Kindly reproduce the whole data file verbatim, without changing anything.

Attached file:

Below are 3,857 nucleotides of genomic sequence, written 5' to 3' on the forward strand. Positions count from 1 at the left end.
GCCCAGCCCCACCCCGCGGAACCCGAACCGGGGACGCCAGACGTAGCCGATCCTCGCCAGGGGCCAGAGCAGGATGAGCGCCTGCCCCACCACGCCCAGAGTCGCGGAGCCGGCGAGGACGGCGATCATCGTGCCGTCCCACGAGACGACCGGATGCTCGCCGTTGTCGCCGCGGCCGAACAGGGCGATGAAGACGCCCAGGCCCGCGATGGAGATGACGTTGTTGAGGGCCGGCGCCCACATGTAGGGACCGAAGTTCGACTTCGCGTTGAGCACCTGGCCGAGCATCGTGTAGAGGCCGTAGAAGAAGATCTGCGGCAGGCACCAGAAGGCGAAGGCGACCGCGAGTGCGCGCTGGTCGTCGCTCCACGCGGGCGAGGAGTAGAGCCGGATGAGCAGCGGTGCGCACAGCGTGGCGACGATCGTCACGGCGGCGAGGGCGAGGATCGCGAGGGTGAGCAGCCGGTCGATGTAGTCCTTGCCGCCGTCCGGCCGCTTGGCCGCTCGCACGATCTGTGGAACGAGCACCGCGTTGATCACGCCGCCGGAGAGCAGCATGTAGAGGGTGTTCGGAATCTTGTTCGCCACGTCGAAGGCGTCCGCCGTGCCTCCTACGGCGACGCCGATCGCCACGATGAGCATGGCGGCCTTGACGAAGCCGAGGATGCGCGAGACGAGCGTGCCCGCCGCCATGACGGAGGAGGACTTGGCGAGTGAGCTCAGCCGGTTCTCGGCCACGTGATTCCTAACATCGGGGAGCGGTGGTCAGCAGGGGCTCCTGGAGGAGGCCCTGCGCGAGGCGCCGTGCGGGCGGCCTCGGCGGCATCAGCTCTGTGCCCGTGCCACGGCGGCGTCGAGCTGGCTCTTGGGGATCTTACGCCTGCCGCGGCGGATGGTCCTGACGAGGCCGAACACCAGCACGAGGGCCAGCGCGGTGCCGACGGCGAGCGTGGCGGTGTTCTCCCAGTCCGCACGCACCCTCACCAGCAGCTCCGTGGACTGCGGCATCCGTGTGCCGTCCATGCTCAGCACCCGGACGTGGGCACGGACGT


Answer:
Below are 3,857 nucleotides of genomic sequence, written 5' to 3' on the forward strand. Positions count from 1 at the left end.
GCCCAGCCCCACCCCGCGGAACCCGAACCGGGGACGCCAGACGTAGCCGATCCTCGCCAGGGGCCAGAGCAGGATGAGCGCCTGCCCCACCACGCCCAGAGTCGCGGAGCCGGCGAGGACGGCGATCATCGTGCCGTCCCACGAGACGACCGGATGCTCGCCGTTGTCGCCGCGGCCGAACAGGGCGATGAAGACGCCCAGGCCCGCGATGGAGATGACGTTGTTGAGGGCCGGCGCCCACATGTAGGGACCGAAGTTCGACTTCGCGTTGAGCACCTGGCCGAGCATCGTGTAGAGGCCGTAGAAGAAGATCTGCGGCAGGCACCAGAAGGCGAAGGCGACCGCGAGTGCGCGCTGGTCGTCGCTCCACGCGGGCGAGGAGTAGAGCCGGATGAGCAGCGGTGCGCACAGCGTGGCGACGATCGTCACGGCGGCGAGGGCGAGGATCGCGAGGGTGAGCAGCCGGTCGATGTAGTCCTTGCCGCCGTCCGGCCGCTTGGCCGCTCGCACGATCTGTGGAACGAGCACCGCGTTGATCACGCCGCCGGAGAGCAGCATGTAGAGGGTGTTCGGAATCTTGTTCGCCACGTCGAAGGCGTCCGCCGTGCCTCCTACGGCGACGCCGATCGCCACGATGAGCATGGCGGCCTTGACGAAGCCGAGGATGCGCGAGACGAGCGTGCCCGCCGCCATGACGGAGGAGGACTTGGCGAGTGAGCTCAGCCGGTTCTCGGCCACGTGATTCCTAACATCGGGGAGCGGTGGTCAGCAGGGGCTCCTGGAGGAGGCCCTGCGCGAGGCGCCGTGCGGGCGGCCTCGGCGGCATCAGCTCTGTGCCCGTGCCACGGCGGCGTCGAGCTGGCTCTTGGGGATCTTACGCCTGCCGCGGCGGATGGTCCTGACGAGGCCGAACACCAGCACGAGGGCCAGCGCGGTGCCGACGGCGAGCGTGGCGGTGTTCTCCCAGTCCGCACGCACCCTCACCAGCAGCTCCGTGGACTGCGGCATCCGTGTGCCGTCCATGCTCAGCACCCGGACGTGGGCACGGACGT